Barbegal aqueduct and mill

Barbegal aqueduct and mill

The Barbegal aqueduct and mill is a Roman watermill complex located on the territory of the commune of Fontvieille, near the town of Arles, in southern France. The complex has been referred to as "the greatest known concentration of mechanical power in the ancient world". [Kevin Greene, "Technological Innovation and Economic Progress in the Ancient World: M.I. Finley Re-Considered", "The Economic History Review", New Series, Vol. 53, No. 1. (Feb., 2000), pp. 29-59 (39)] Another similar mill complex existed also on the Janiculum in Rome.


Today, the Barbegal aqueduct and mills are situated on a Roman aqueduct that was built to supply drinking water from the mountain chain of the Alpilles to the town of Arles, France (then called "Arelate") on the Rhône River. Twelve kilometers north of Arles, at Barbegal, near Fontvieille, where the aqueduct arrived at a steep hill, the aqueduct fed a series of parallel water wheels to power a flourmill. There are two aqueducts which join just north of the mill complex, and a sluice which enabled the operators to control the water supply to the complex. The mill consisted of 16 waterwheels in two separate rows built into a steep hillside. There are substantial masonry remains of the water channels and foundations of the individual mills, together with a staircase rising up the hill upon which the mills are built. The mills apparently operated from the end of the 1st century until about the end of the 3rd century. [ [ Ville d'Histoire et de Patrimoine ] ] The capacity of the mills has been estimated at 4.5 tons of flour per day, sufficient to supply enough bread for the 12,500 inhabitants occupying the town of Arelate at that time. [ [ La meunerie de Barbegal ] ]

It is thought that the wheels were overshot water wheels with the outflow from the top driving the next one down and so on, to the base of the hill. Vertical water mills were well known to the Romans, being described by Vitruvius in his De Architectura of 25 BC, and mentioned by Pliny the Elder in his Naturalis Historia of 77 AD. There are also later references to floating water mills from Byzantium and to sawmills on the river Moselle by the poet Ausonius. The use of multiple stacked sequences of reverse overshot water-wheels was widespread in Roman mines.

Visitors to Barbegal may park nearby, and walk south along the remains of the aqueduct through the cleft in the ridge to the top of the mill complex. The Arles Museum of Antiquity has informative models of the mill.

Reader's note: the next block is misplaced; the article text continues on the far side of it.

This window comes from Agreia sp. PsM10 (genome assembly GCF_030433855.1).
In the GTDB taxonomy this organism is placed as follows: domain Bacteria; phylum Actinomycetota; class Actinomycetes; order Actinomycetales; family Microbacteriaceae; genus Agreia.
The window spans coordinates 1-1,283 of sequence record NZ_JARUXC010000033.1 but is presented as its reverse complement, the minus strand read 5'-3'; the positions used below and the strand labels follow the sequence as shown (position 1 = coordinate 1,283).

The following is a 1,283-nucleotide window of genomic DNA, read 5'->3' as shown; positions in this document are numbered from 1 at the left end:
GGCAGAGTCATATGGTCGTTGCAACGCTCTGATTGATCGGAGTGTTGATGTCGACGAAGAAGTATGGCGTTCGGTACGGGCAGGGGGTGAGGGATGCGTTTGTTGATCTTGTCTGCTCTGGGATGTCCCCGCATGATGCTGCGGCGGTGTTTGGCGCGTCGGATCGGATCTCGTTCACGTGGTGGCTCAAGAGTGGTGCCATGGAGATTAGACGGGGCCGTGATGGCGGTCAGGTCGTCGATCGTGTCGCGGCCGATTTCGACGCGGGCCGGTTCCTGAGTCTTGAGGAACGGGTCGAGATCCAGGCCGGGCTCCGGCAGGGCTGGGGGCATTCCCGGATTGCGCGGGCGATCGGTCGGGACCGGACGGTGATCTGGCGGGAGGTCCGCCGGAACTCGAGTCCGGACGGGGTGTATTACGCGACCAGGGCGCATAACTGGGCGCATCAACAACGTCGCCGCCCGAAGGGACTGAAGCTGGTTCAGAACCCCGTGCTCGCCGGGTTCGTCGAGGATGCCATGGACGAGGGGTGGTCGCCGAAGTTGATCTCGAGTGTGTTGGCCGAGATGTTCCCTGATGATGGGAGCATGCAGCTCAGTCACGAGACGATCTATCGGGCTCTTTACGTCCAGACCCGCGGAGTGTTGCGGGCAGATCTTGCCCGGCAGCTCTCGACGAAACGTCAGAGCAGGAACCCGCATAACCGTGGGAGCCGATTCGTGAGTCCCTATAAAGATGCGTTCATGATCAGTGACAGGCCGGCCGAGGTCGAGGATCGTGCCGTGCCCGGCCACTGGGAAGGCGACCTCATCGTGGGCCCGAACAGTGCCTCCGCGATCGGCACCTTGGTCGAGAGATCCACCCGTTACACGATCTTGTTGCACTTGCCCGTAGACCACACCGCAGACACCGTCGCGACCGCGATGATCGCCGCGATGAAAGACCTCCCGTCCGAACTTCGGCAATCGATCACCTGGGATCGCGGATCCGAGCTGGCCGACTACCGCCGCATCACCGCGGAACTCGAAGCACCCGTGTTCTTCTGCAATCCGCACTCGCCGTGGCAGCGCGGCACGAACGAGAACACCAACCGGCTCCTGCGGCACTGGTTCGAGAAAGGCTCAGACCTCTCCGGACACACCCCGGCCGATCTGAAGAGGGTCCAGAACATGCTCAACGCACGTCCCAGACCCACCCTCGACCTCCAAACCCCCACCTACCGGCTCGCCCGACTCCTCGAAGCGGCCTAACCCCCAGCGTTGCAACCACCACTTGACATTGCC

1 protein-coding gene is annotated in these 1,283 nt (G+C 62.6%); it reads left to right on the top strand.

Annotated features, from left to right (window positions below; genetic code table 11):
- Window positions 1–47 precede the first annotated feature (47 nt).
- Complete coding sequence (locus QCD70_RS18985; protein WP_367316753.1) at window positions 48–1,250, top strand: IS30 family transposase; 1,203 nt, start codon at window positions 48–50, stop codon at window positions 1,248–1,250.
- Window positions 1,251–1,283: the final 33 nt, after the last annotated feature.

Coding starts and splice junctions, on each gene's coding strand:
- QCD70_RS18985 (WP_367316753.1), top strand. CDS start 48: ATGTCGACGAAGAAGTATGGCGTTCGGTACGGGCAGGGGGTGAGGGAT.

ee also

* Janiculum, a hill in western Rome, featuring a similar site
* Roman engineering
* Roman technology
* Watermill


Further reading

* Amouretti, M.-C.: 'Barbegal: de l'histoire des fouilles a l'histoire des moulins', "Provence Historique", 167-8 (1992), pp.135-49
* Bellamy, R. B. & Hitchner, P.- S.: 'The villas of the Vallee des Baux and the Barbegal Mill: excavations at la Merindole villa and cemetery', "Journal of Roman Archaeology" 9 (1996), pp.154-76
* Benoit, F.: 'L'usine de meunerie hydraulique de Barbegal (Arles)', "Revue Archéologique", sixième série 15.1 (1940), pp.19-80
* Bromwich, J, 'The Roman Remains of Southern France', Routledge, 1996, pp.156-60
* Cleere, Henry, 'Southern France', "Oxford Archaeological Guides", 2001, pp 119-120
* Coulard, G, and Golvin, J-C, 'Voyage en Gaule Romaine, Actes Sud-France, 2002', pp 124-127
* Hodge, A.T.: 'A Roman factory', "Scientific American" (November 1990), pp.58-64
* Leveau, P.: 'The Barbegal water-mill in its environment: archaeology and the economic and social history of antiquity', "Journal of Roman Archaeology" 9 (1996), pp.137-53
*Lorenz, Wayne F., and Phillip J. Wolfram: The millstones of Barbegal (Possible usage of flour mill in Barbegal, France for testing designs of millstones). "Civil Engineering", 77.6, June 2007, pp. 62-67
*Lorenz, and Wolfram: 'Arches have no rivals (Unique Roman bridges offer clues as to how it was done centuries ago)', "Roads and Bridges", September 2007, pp 28-50
* Sagui, C.L.: 'La meunerie de Barbegal (France) et les roues hydrauliques chez les anciens et au moyen age', "Isis", Vol. 38, No. 314. (Feb., 1948), pp. 225-231
* Sellin, R.H.J.: The large Roman water mill at Barbegal (France), "History of Technology", 8, 1983, pp. 91-109

External links

* [ The Millstones of Barbegal, Civil Engineering, ASCE]
* [ Barbegal Arches in 'Arches have no rivals']
* [ The Roman Flour Mill at Barbegal]
* [ The Report of Field Investigations of the Barbegal Mill and Aqueduct System]
* [ Description of Mill site and aqueducts]
* [ Photographs of site]

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